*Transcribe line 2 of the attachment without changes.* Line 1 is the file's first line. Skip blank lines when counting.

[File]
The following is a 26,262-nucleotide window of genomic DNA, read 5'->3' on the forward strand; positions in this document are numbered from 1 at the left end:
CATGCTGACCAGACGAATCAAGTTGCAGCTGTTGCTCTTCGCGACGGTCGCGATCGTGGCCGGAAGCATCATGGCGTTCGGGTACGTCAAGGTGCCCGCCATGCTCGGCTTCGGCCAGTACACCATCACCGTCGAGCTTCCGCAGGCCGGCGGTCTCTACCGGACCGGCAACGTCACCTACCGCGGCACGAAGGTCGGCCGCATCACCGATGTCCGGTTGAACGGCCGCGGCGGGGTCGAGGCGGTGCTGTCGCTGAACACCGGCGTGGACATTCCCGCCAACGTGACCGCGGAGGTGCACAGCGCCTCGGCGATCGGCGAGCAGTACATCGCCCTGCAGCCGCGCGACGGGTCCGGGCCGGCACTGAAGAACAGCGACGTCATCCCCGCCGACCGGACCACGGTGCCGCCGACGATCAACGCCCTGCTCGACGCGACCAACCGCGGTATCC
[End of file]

CATGCTGACCAGACGAATCAAGTTGCAGCTGTTGCTCTTCGCGACGGTCGCGATCGTGGCCGGAAGCATCATGGCGTTCGGGTACGTCAAGGTGCCCGCCATGCTCGGCTTCGGCCAGTACACCATCACCGTCGAGCTTCCGCAGGCCGGCGGTCTCTACCGGACCGGCAACGTCACCTACCGCGGCACGAAGGTCGGCCGCATCACCGATGTCCGGTTGAACGGCCGCGGCGGGGTCGAGGCGGTGCTGTCGCTGAACACCGGCGTGGACATTCCCGCCAACGTGACCGCGGAGGTGCACAGCGCCTCGGCGATCGGCGAGCAGTACATCGCCCTGCAGCCGCGCGACGGGTCCGGGCCGGCACTGAAGAACAGCGACGTCATCCCCGCCGACCGGACCACGGTGCCGCCGACGATCAACGCCCTGCTCGACGCGACCAACCGCGGTATCC